Don Gonyea

Although Don Gonyea is a NPR National Political Correspondent based in Washington, D.C., he spends much of his time traveling throughout the United States covering campaigns, elections, and the political climate throughout the country. His reports can be heard on all NPR programs and at NPR.org.

During the 2000 presidential campaign, Gonyea chronicled the controversial election and the ensuing legal recount battles in the courts. At the same time George W. Bush moved into the White House in 2001, Gonyea started as NPR's White House Correspondent. He was at the White House on the morning of September 11, 2001, providing live reports following the evacuation of the building.

As White House correspondent, Gonyea covered the Bush administration's prosecution of wars in both Afghanistan and Iraq and during the 2004 campaign he traveled with President Bush and Democratic nominee John Kerry. In November 2006, Gonyea co-anchored NPR's coverage of historic elections when Democrats captured control of both houses of the US Congress. In 2008, Gonyea was the lead reporter covering the entire Obama presidential campaign for NPR, from the Iowa caucuses to victory night in Chicago. He was also there when candidate Obama visited the Middle East and Europe. He continued covering the White House and President Barack Obama until spring 2010, when he moved into his current position.

Gonyea has filed stories from around the globe, including Moscow, Beijing, London, Islamabad, Doha, Budapest, Seoul, San Salvador, and Hanoi. He attended President Bush's first ever meeting with Russia's Vladimir Putin in Slovenia in 2001, and subsequent, at times testy meetings between the two leaders in St. Petersburg, Shanghai and Bratislava. He also covered Mr.Obama's first trip overseas as president.

In 1986, Gonyea got his start at NPR reporting from Detroit on labor unions and the automobile industry. He spent countless hours on picket lines and in union halls covering strikes, including numerous lengthy work stoppages at GM in the late 1990s. Gonyea also reported on the development of alternative fuel and hybrid-powered automobiles, Dr. Jack Kevorkian's assisted-suicide crusade, and the 1999 closing of Detroit's classic Tiger Stadium — the ballpark of his youth.

Over the years Gonyea has contributed to PBS's NewsHour with Jim Lehrer, the BBC, CBC, AP Radio, and the Columbia Journalism Review. He periodically teaches college journalism courses.

Gonyea has won numerous national and state awards for his reporting. He was part of the team that earned NPR a 2000 George Foster Peabody Award for the All Things Considered series "Lost & Found Sound."

A native of Monroe, Michigan, Gonyea is an honors graduate of Michigan State University.

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Politics
8:32 am
Sun May 17, 2015

GOP Presidential Race Revs Its Motors At Iowa Dinner

Originally published on Sun May 17, 2015 7:14 pm

Copyright 2015 NPR. To see more, visit http://www.npr.org/.

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RACHEL MARTIN, HOST:

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It's All Politics
12:14 am
Sun May 10, 2015

Political Postcard: Still Love For Bill Clinton In A Place Called Hope

Former President Bill Clinton campaigns before the 2014 elections for former Sen. Mark Pryor, center, and Mike Ross, right, the Democratic candidate for governor.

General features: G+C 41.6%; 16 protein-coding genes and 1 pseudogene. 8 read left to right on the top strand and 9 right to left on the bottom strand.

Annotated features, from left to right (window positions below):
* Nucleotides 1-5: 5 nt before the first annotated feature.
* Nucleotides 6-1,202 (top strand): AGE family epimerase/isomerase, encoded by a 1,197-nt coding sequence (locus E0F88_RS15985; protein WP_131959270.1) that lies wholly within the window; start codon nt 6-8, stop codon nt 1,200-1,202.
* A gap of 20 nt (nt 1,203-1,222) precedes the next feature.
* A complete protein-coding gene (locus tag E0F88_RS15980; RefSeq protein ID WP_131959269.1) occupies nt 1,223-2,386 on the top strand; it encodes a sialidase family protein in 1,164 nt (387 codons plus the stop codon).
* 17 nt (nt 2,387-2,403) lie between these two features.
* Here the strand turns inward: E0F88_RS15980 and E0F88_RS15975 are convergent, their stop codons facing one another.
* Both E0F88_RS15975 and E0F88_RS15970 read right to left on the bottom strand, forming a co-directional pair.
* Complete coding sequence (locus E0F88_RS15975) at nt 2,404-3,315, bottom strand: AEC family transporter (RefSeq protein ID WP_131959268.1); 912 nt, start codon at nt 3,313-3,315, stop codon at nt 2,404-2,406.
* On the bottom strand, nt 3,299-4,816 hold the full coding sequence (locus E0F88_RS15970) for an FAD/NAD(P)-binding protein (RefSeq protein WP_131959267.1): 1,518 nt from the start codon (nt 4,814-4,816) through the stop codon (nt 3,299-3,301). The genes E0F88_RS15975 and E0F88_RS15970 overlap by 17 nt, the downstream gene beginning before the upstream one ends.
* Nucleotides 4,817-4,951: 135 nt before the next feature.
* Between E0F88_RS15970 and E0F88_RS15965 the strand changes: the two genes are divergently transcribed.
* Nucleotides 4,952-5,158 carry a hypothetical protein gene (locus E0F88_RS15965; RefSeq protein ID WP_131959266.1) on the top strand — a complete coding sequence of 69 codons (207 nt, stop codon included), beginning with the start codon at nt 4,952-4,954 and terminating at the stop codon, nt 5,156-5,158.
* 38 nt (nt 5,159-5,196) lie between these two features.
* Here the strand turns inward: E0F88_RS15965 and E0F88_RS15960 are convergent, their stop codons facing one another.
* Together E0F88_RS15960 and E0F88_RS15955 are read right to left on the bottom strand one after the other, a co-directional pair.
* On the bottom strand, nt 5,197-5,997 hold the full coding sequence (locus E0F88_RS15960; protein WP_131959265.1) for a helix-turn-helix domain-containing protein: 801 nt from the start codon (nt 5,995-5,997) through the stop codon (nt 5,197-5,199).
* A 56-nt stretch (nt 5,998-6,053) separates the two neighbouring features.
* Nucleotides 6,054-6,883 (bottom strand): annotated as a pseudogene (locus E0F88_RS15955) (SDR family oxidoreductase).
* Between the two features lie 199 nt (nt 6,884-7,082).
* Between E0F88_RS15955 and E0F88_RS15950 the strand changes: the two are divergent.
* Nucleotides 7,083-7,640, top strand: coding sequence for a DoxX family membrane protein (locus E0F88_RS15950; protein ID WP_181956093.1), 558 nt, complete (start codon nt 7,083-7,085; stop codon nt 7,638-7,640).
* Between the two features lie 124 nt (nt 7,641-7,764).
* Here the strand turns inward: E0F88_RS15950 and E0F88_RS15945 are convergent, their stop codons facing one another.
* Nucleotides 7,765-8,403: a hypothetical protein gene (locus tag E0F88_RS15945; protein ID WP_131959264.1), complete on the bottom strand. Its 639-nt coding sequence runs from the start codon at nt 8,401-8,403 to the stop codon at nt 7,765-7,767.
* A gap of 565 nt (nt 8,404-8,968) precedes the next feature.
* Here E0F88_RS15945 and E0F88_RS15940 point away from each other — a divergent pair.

Justin Sullivan Getty Images

Originally published on Sun May 10, 2015 5:37 pm

Mike Huckabee kicked off his second run for the White House this week in Arkansas, a state where he has deep roots that he shares with another famous politician — Bill Clinton.

Huckabee and Clinton were both governors of the Southern state for more than a decade, and they also both hail from the same hometown — Hope.

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It's All Politics
5:03 am
Wed May 6, 2015

Huckabee Hopes Evangelical Voters Are Tying Yellow Ribbons For Him

When Mike Huckabee was governor of Arkansas, he tied a yellow ribbon around a bust of President Clinton at the Governor's Mansion. He said he would remove the ribbon when the federal government allows ARKids First to continue enrolling Medicaid-eligible applicants into the program.
Chris Johnson AP

Originally published on Wed May 6, 2015 8:37 am

When Mike Huckabee ran for president eight years ago, he was a new face on the national scene, a fresh upstart former governor of Arkansas and a one-time Baptist preacher, who quickly became a favorite among evangelical voters.

He had an ease on the campaign trail, an openness with the media, and a quirkiness that made him seem like a breath of fresh air.

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Sports
4:23 pm
Wed April 29, 2015

Days After Riots, Baltimore Orioles Played With No Fans Present

Originally published on Wed April 29, 2015 7:05 pm

Copyright 2015 NPR. To see more, visit http://www.npr.org/.

It's All Politics
6:24 pm
Tue April 28, 2015

Union Head Presses Candidates, Clinton On Trade

AFL-CIO President Richard Trumka: "Candidates can't hedge their bets any longer, and expect workers to rush to the polls in excitement."
Alex Wong Getty Images

Originally published on Wed April 29, 2015 3:43 pm

Don't expect labor support to get fired up for candidates who hedge their bets. That was the message from AFL-CIO President Richard Trumka for 2016 presidential candidates. Translation: Hillary Clinton.

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It's All Politics
5:19 am
Fri April 24, 2015

As Governors Eye The White House, Home Takes A Back Seat